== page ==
Knee pain is a common ailment among all ages. It can strike young women, as early as teenagers or before, and derail a promising (or at least fun!) athletic career. It can result from chronic exercise and, for example, be a common running injury. The knee problems can also be anatomical or hereditary, or knee pain can gradually become an issue as one ages.
Through my work with my patients, it is more commonly seen with more mature adults due to various forms of arthritis, greatly affecting their quality of life. The most common form of arthritis that seems to result in knee pain is called osteoarthritis (OA), which is a musculoskeletal condition.
Knee pain also affects athletes more frequently due to the numerous strains they put on their bodies day to day. There are common ailments such as iliotibial band syndrome, tendonitis and runner’s knee that are frequently heard of, but there are way more issues that can surround this complex joint.
Knee pain is so common, that in the United States alone, it’s the result of about one-third of doctor visits for muscle and bone pain in that area. Let’s dig in to find out why … and even better, find out what knee strengthening exercises you can do to reverse that pain.
There are many common reasons for knee pain, but a 2015 study published in the journal Best Practice & Research Clinical Rheumatology indicates that most are work related or from past injuries. (1) The study states that symptomatic knee osteoarthritis (OA) can be viewed as the end result of a molecular cascade that takes place after certain triggers occur and ultimately results in irreversible damage to the articular cartilage.
The study suggests that while there are multiple causes of knee OA, two have attracted particular attention over recent years: occupation-related knee OA and OA subsequent to a previous knee injury. Studies also report that knee OA is likely to become the eighth most important cause of disability in men and the fourth most important cause of disability in women according to the World Health Organization report on global burden of disease. Three major physical impairments — such as knee pain, stiffness and decreased quadriceps strength — are highly associated with knee OA and are believed to contribute to physical disability and progression of the disease. (2)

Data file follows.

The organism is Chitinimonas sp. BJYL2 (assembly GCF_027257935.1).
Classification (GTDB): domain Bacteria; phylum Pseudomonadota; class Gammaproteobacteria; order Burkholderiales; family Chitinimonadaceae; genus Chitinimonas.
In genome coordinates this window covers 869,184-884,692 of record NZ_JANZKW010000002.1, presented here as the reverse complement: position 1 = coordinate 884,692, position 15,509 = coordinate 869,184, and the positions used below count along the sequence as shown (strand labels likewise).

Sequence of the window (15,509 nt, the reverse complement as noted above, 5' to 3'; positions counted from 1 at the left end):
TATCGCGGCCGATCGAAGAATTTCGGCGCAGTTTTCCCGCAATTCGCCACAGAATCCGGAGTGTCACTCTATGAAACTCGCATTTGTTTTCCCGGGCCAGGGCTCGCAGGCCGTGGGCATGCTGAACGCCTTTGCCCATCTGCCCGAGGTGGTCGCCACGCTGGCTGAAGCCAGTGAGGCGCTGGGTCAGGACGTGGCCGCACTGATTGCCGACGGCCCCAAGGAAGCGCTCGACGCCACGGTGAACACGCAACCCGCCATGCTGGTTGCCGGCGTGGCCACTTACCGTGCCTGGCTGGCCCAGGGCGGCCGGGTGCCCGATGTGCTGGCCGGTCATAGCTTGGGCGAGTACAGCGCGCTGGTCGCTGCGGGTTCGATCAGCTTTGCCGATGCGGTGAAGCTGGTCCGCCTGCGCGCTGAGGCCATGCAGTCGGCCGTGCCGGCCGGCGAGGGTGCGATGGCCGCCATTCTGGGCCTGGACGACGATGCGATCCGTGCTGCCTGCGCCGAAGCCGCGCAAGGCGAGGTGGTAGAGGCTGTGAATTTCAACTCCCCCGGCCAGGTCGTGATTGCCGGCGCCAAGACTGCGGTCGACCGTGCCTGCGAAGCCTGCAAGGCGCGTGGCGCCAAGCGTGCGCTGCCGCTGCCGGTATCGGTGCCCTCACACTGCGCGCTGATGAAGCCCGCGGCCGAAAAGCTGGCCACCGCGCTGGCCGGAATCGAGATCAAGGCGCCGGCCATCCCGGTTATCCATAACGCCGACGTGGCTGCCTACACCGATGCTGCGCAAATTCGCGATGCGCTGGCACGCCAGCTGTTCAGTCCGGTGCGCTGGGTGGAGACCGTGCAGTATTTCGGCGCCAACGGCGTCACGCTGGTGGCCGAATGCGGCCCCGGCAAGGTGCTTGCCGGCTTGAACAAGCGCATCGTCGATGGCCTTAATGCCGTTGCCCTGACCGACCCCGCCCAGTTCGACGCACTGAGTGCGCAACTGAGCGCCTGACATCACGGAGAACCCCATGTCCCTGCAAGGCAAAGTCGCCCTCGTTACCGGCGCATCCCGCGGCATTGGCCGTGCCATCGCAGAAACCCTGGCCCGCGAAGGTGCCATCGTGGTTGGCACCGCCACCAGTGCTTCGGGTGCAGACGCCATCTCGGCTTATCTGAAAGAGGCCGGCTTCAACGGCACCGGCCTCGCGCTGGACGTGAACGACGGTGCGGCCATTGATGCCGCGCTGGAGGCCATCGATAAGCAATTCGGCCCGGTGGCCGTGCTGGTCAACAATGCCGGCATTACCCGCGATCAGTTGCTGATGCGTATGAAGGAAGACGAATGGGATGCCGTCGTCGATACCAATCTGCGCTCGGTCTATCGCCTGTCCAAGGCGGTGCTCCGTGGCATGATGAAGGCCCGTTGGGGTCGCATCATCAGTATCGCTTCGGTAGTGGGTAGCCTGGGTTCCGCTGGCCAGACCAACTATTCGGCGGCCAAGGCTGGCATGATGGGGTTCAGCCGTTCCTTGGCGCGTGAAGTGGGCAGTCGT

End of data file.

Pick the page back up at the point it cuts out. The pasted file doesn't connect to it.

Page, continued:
In general, knee pain is typically caused by two things: arthritis or a sports related injury.
There are several forms of arthritis that affects the knees: osteoarthritis, rheumatoid arthritis, gout, reactive arthritis, lyme disease, lupus, ankylosing spondylitis, psoriatic arthritis and infectious arthritis.
Some of the more common knee injuries are meniscal injuries, anterior cruciate ligament and posterior cruciate ligament injuries, tendonitis, bursitis, loose bodies, Osgood-Schlatter disease, dislocated kneecap, iliotibial band syndrome and Plica syndrome. (4)
Let’s dig into a little knowledge about the knee joint area. The knee is the joint where the bones of the lower and upper legs meet and thus a ver significant part of our bodies. The knee has a pretty big job because it is what allows us to sit, squat, walk and jump because of its hinge-like feature. While it’s obviously key to sport success, it’s just as key in our daily functions — so it’s no surprise that when the knees hurt, it can affect our daily living.
The knee consists of three bones: the femur, which is the upper leg bone, or thigh bone; the tibia, which is the bone at the front of the lower leg, or shin bone; and the patella which is the thick, triangular bone that sits over the other bones at the front of the knee, also known as the kneecap. Cartilage covers the ends of the bones so that they can move easily against one another as they are being used in addition to aiding in the ability to absorb shock.
Two groups of muscles support the knees. One are the hamstrings, which are the muscles on the back of the thigh. They run from the hip to just below the knee and work to bend the knee. The other are the quadriceps, which are the four muscles on front of the thigh that run from the hip to the knee and straighten the knee from a bent position.
Now that you have a bigger picture of how it all works together, it should make sense that having strong muscles and bones to support the knees can help, and may completely eliminate pain.
The support of the family doctor in managing knee pain without surgical treatment is growing. This is great news! The American Academy of Orthopaedic Surgeons suggests exercise-based therapy and knee strengthening exercises as the foundation for treating knee osteoarthritis and knee pain–related issues and, if necessary, weight loss should be encouraged for all patients with any sort of knee pain.
It is common that patients will work with a physical therapist who can help determine exercises that are most appropriate for them at certain stages of pain and limited mobility. The Osteoarthritis Research Society International (OARSI) recommends non-pharmacological methods, including patient education programs, weight reduction, coping strategies and exercise programs for treatment, including alternative therapy programs like rolfing.
Now that we know that exercise is one of the best things you can do to help your knees, let’s consider what specific knee strengthening exercises can be done. First, the reason exercise is so great is because it is important to maintain a range of motion and to do that, you need the muscles that support the knees to be strong and healthy!